Cafcass last month extended the use of its prioritisation protocol for managing high workloads to the Greater Manchester area, it has emerged.
The organisation had already implemented in July this year its process for prioritising and managing high workloads in areas covering Birmingham, the Black Country, Shropshire, Worcestershire, Staffordshire and Herefordshire family courts.
This was due to what it called "unsustainable pressures" on the family justice system in the West Midlands.
At the time Cafcass justified the move on the basis that, nationally, it was working with c10,500 more children (6,500 more cases) than it was at the beginning of the pandemic because of the reduced capacity of the courts to hear cases during this period and the associated impact on the caseloads of Family Court Advisers.
The prioritisation protocol sets out the process for assessing which cases will be affected, how the permission of the family court will be sought to manage the work, and the arrangements for families and children to be made aware of and informed about the progress of their application.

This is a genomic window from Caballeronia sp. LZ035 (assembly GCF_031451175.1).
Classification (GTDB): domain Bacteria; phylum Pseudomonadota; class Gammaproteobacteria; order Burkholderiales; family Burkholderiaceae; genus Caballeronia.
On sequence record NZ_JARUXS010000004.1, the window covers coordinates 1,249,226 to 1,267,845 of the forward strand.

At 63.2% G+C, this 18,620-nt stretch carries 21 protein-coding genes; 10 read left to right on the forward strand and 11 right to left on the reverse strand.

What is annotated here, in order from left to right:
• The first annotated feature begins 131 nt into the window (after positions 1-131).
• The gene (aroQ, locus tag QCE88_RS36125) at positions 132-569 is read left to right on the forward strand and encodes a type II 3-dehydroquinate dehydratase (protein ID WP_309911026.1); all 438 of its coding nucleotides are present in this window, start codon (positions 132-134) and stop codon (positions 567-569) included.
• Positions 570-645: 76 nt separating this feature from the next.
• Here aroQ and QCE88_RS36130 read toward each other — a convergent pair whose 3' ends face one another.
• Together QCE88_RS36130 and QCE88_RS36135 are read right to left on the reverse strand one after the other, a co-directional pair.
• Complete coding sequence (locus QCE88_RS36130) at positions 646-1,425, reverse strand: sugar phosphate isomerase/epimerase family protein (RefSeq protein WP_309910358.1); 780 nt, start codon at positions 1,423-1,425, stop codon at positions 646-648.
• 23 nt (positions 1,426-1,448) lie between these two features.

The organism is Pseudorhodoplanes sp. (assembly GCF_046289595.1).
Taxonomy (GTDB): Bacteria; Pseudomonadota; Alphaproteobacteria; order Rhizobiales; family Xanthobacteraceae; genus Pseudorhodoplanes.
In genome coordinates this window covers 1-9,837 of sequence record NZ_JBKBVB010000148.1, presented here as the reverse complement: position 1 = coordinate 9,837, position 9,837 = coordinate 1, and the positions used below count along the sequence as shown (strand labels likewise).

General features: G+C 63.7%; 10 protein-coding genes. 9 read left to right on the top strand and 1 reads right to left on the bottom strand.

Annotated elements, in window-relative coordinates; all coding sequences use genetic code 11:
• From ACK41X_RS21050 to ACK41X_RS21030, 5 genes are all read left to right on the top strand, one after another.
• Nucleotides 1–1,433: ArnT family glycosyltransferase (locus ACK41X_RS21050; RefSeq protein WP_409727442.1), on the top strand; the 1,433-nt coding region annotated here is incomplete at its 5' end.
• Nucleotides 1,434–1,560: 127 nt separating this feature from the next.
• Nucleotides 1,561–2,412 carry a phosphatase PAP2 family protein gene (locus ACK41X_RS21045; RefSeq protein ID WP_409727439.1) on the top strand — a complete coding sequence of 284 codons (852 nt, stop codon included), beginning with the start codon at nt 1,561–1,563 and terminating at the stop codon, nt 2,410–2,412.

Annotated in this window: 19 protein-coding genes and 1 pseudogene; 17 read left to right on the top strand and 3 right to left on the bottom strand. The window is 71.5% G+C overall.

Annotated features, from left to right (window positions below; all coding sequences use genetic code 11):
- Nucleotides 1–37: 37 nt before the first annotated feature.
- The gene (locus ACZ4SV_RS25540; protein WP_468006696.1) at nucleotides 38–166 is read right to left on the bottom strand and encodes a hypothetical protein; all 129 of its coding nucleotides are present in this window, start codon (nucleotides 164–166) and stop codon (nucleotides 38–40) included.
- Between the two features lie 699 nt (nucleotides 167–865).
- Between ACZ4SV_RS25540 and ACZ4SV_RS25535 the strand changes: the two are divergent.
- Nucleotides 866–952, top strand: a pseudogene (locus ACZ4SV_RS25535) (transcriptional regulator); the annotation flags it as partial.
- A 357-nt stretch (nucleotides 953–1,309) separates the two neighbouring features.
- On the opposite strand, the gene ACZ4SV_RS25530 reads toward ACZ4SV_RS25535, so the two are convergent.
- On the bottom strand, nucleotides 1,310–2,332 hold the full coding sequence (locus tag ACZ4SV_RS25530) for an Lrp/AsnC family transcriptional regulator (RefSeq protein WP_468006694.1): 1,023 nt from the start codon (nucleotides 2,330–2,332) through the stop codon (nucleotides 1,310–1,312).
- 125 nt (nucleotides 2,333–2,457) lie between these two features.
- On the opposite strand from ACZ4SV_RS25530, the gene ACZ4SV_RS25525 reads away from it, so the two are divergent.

Cafcass said the approach would involve the courts working with it to triage cases in private law proceedings on the basis of risk and capacity, as identified in the initial assessment (the safeguarding letter) that Cafcass files to the court.
All public law work continues to be allocated in the normal way and within established timescales.